Chart of a Part of the North Eastern Coast of America and its adjacent Islands shewing the Track and Discoveries of His Majesty's Ships Fury and Hecla in Search of a North West Passage.
WILLIAM EDWARD PARRY
An interesting chart by William Parry's showing his expedition in search of the Northwest Passage in the years 1820 to 1823. The chart was published in Parry’s Journal of a Second Voyage for the Discovery a North-west Passage from The Atlantic to the Pacific… and depicts the route on board the Hecla and Fury between Melville Peninsula and Cockburn Island in what would become known as the Strait of the Fury and Hecla. The chart includes notations that show where the compass readings were affected, walrus sightings, fixed ice locations between 1821-23, land sightings and information garnered from native sources, and the location of where a flag staff was erected.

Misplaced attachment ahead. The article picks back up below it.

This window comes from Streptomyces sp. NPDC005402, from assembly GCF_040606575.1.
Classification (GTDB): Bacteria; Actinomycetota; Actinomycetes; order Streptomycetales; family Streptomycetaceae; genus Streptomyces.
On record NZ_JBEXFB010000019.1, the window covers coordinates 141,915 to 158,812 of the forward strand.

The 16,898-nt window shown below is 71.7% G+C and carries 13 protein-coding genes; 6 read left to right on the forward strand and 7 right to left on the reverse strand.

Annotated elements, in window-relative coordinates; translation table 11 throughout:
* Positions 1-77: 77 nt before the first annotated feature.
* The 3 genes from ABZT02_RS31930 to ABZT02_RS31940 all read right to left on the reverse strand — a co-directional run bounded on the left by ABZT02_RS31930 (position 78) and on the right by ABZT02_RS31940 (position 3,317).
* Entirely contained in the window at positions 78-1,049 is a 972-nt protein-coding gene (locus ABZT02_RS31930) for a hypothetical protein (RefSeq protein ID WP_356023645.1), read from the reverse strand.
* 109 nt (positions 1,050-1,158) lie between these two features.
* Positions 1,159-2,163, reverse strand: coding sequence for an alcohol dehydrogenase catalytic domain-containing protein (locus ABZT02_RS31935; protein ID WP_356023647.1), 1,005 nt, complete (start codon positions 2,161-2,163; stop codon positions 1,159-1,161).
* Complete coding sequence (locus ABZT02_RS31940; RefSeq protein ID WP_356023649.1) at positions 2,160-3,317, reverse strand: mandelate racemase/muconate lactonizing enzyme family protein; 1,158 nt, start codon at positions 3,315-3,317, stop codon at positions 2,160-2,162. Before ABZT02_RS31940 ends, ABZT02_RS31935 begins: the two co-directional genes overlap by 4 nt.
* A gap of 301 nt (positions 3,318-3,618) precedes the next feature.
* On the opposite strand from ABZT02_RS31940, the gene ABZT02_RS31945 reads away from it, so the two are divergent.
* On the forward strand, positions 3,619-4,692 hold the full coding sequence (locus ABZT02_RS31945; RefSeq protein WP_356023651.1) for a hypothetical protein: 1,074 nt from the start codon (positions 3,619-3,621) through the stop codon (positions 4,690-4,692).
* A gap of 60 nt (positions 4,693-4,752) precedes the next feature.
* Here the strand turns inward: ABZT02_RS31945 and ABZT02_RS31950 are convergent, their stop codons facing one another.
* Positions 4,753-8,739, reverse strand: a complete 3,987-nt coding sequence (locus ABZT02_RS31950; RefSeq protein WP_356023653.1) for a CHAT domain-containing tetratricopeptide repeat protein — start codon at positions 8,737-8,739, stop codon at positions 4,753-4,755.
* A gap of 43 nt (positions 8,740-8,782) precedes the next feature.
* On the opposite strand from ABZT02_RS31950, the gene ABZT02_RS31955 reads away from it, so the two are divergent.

Parry’s initial 1819-20 expedition represented an important milestone in the exploration of the Arctic as it was the farthest that any European had sailed thus far in search of the elusive Northwest passage. As a result of his exploits, Parry was promoted to the rank of commander by the British Admiralty as well as receiving numerous civic awards and being elected to the Royal Society.
Parry would again attempt two more times to find the Northwest passage in 1821-23 and again in1824, albeit with different routes, but without ever being able repeat his earlier success.
Parry’s search for the Northwest passage came at a time when the British Admiralty looked upon these arctic explorations as a means to occupy its naval officers following the end of the Napoleonic Wars in 1815. These voyages to far away lands under severe conditions were also seen by the public as representing British supremacy in exploration. Yet, however dedicated arctic explorers such as Parry were in finding the Northwest passage for fame and glory, the fact remained that the route through some of the harshest climatic conditions on earth proved overwhelming under contemporary technology. That being said although countless explorations to find the Northwest passage proved elusive, its search by early explorers is a testament of their desire to strive for success and their ability to test the limits of human endurance.